I’ve been a fan of Balblair since the first time I tasted the 2001 vintage a few years ago. It’s a very ur–Highland malt, embodying all the flavors and textures idealized in the style, and because the brand tends to … Continue reading
For the last few years among whisky and bourbon brands, there’s been a concerted effort to market to women. Some of this has materialized in the form of flavored whisky offerings (which, according to at least one master distiller, are more popular with men than women). Other times, companies have created campaigns, like Campari’s Women & Whiskies, to give women a “safe space” in which to explore the spirit. As a female who drinks whisky—and who loves evangelizing about it—most of the time I view outreach to women in a positive light.
But make no mistake—women drinking whisky is not a new thing. And throughout history, women weren’t drinking whisky because of targeted marketing campaigns or special added flavors. They were drinking whisky because it is good, and because you don’t have to be a certain gender to appreciate things that taste good.
Noted journalist Fred Minnick has just published a book that proves just that. Whiskey Women: The Untold Story of How Women Saved Bourbon, Scotch, and Irish Whiskey should cause quite a splash among whisky professionals and enthusiasts alike as an exhaustive, and often surprising, history of women’s relationships to whisky and vice versa.
Minnick starts his narrative in the realm of the obscure and somewhat mystical, describing Mesopotamian brewing deities and the Egyptian woman who invented the first alembic still, Maria Hebraea. He charts in great detail the laws and customs that surrounded brewing and distilling, noting that “women faced the same regulations as the men.” Drawing the thread through the centuries, Minnick’s writing weaves a tapestry of women, usually anonymous, who made spirits for a living—often as the only option to feed their families.
How about the women who “saved” bourbon, Scotch, and Irish whiskey? The examples are numerous—wives and daughters of established distillers who inherited or took over and kept the companies going; women who made and used whiskey as medicine during wars and on the American frontier; and of course female moonshiners whose manufacture of whiskey during Prohibition helped preserve important knowledge and distilling culture during that dry period.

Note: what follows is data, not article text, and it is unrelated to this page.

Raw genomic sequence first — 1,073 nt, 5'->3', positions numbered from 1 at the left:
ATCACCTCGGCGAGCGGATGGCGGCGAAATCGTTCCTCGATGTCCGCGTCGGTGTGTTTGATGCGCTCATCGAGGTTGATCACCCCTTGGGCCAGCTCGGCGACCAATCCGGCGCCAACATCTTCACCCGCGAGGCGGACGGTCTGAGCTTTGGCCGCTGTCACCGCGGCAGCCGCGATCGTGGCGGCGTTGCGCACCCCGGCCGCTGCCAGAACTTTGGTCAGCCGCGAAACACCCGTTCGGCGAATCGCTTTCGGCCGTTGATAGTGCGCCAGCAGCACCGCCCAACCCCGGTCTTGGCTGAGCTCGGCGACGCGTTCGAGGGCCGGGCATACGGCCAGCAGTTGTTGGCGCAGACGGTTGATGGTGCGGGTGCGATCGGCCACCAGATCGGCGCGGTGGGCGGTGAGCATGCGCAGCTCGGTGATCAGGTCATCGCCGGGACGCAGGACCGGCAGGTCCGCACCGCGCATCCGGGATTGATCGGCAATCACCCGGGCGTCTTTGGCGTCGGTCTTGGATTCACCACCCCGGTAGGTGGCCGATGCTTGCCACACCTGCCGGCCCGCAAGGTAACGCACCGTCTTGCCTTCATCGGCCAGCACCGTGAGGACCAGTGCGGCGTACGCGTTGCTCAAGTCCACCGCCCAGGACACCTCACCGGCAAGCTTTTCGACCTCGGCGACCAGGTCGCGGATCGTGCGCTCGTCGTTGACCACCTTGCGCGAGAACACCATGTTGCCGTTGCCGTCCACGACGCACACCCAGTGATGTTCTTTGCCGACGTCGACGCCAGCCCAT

Minnick presents a scholarly and even-handed point of view, discussing temperance women alongside female bootleggers. He doesn’t gloss over the tension that existed between these groups up until the mid-20th century. Instead, he treats both sides of the story with care and respect, although of necessity giving more attention to the bootleggers (this is about whiskey women, after all).
When discussing the whisky industry’s position toward women in the latter half of the 20th century, the terrain begins to feel more familiar. Noting that the industry had welcomed female participation in whisky production in the 19th and early 20th century, Minnick points out a few examples of notable women in the mid-century and then declares the 1970s and 80s as “lost decades” for women in whisky. The last couple of chapters he devotes to modern women who are making their mark as blenders, distillers, and producers of whisky.
I found this section most interesting because Minnick acknowledges plainly that “despite women running two major whiskey companies and making significant decisions at every level, women whiskey executives face the same ‘Oh, wait, you’re a woman stigma'” that occurred in the 1960s. Having done his homework and interviewed women all over the world about their experiences in the whisky industry, Minnick can back up his claim.
And, I have to say, I’m not at all surprised that these attitudes still prevail, both within professional circles as well as among plain old imbibers. I’ve encountered such attitudes myself—from men and women. At times I’ve chalked up dismissive treatment to my age, but at least part of the time I think people underestimate or discount my knowledge of whisky due to my gender.
Minnick questions why the whisky industry has not yet recognized its strong female heritage. For example, plenty of brands are named after men—Jack Daniels, Johnnie Walker, Jim Beam, the numerous expressions named for master distillers—so why not an expression named for a woman whose work contributed to the distillery’s success? His question is valid, and I look forward to seeing the industry’s response to it.
Whiskey Women is a game-changer—a serious, scholarly text that details how women have impacted the whisky industry and why that matters. It rightfully lauds the industry for its progressive past treatment of women while pointedly calling out what it can do further. Don’t look for tasting notes here. Read it for an entertaining, often-surprising narrative of strong, interesting people making, distributing, and drinking whisky—people who all just happen to be women.